Cannabis culture describes a social atmosphere or series of associated social behaviors that depends heavily upon cannabis consumption, particularly as an entheogen, recreational drug and medicine. Cannabis — the plant that produces hemp and hashish — has been one of the leading psychoactive drugs in world use since the late 20th century, following only tobacco and alcohol in popularity.
The former involves both sacred and secular use, and is usually based on small-scale cultivation: the use of the plant for cordage, clothing, medicine, food, and a general use as an euphoriant and symbol of fellowship. The second stream of expansion of cannabis use encompasses the use of hemp for commercial manufacturers utilizing large-scale cultivation primarily as a fiber for mercantile purposes”; but it is also linked to the search for psychedelic experiences.
Cannabis has evolved its own language, humour, etiquette, art, literature and music. The culture of cannabis as “the manifestation of introspection and bodily passivity” — which has generated a negative “slacker” stereotype around its consumers — is a relatively modern concept, as cannabis has been consumed in various forms for almost 5,000 years.
Cannabis has been used in the ancient past in places such as ancient India, Romania, Egypt, and Mesopotamia. It was often used as medicine or for hemp, its main route of consumption was smoking. Over time the culture became more international and a general “cannabis culture” formed. The culture has been responsible for the genre of films known as stoner films, which has come to be accepted as a mainstream cinema movement.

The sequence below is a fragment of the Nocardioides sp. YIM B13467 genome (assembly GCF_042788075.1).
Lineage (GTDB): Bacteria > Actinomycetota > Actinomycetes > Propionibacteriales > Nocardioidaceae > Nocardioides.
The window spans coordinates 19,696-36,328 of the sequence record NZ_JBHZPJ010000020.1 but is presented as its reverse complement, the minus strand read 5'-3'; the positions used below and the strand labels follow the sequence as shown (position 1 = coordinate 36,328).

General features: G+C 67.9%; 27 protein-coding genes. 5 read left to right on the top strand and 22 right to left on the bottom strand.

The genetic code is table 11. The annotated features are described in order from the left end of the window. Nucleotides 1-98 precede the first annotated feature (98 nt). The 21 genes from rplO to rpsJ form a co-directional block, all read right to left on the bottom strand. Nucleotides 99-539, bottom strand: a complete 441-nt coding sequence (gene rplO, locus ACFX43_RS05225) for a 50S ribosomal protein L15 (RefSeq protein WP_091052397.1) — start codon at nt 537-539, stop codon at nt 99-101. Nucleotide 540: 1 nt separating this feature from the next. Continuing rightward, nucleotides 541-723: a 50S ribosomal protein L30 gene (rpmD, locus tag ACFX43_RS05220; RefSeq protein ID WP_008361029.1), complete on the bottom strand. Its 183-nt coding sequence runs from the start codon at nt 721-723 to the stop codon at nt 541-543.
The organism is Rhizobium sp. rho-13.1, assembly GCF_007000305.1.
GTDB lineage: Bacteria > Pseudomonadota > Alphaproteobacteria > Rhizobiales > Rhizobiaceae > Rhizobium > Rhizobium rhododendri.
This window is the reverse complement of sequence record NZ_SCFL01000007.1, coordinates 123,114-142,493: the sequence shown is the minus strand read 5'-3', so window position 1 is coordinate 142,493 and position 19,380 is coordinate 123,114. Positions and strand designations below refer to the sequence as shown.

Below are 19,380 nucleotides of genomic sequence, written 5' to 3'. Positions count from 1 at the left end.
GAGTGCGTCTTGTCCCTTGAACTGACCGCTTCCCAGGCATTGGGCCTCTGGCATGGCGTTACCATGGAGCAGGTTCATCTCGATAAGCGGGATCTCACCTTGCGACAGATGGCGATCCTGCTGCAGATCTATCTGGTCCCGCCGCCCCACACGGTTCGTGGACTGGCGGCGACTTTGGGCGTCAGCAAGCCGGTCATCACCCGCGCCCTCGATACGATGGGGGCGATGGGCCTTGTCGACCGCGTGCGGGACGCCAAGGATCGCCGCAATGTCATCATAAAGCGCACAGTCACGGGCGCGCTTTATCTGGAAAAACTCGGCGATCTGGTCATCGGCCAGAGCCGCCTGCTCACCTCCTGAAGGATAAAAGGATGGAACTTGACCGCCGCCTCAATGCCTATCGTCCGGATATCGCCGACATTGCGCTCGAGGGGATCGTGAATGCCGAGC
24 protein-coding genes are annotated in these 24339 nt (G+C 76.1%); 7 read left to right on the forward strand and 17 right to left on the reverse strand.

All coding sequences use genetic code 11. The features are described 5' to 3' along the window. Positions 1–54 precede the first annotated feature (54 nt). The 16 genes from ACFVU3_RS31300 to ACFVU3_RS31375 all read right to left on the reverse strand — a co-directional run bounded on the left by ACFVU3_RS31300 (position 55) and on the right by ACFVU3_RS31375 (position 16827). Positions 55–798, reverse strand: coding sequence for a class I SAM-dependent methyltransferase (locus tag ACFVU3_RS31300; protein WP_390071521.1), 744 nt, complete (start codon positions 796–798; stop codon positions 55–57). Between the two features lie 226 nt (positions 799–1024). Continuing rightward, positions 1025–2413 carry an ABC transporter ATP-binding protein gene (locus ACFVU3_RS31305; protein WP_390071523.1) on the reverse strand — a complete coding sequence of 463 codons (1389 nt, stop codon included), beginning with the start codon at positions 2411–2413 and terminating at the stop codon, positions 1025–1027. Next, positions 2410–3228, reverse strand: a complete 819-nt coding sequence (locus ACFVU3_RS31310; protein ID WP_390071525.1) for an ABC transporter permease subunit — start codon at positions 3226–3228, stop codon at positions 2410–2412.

Cannabis culture strive to offer access to high-quality cannabis, cannabis accessories, and information about cannabis, hemp and political activism. They are committed to defending the civil liberties and freedom of cannabis consumers, growers, and providers by campaigning to end unjust criminalization and persecution.
In Canada as of early 2017, cannabis – usually referred to as marihuana or marijuana – is legal only for medicinal purposes and only under conditions outlined in the Access to Cannabis for Medical Purposes Regulations (ACMPR) issued by Health Canada. The cultivation of the hemp plant of the genus Cannabis (family Cannabaceae) is currently legal in Canada for seed, grain and fibre production only under licences issued by Health Canada.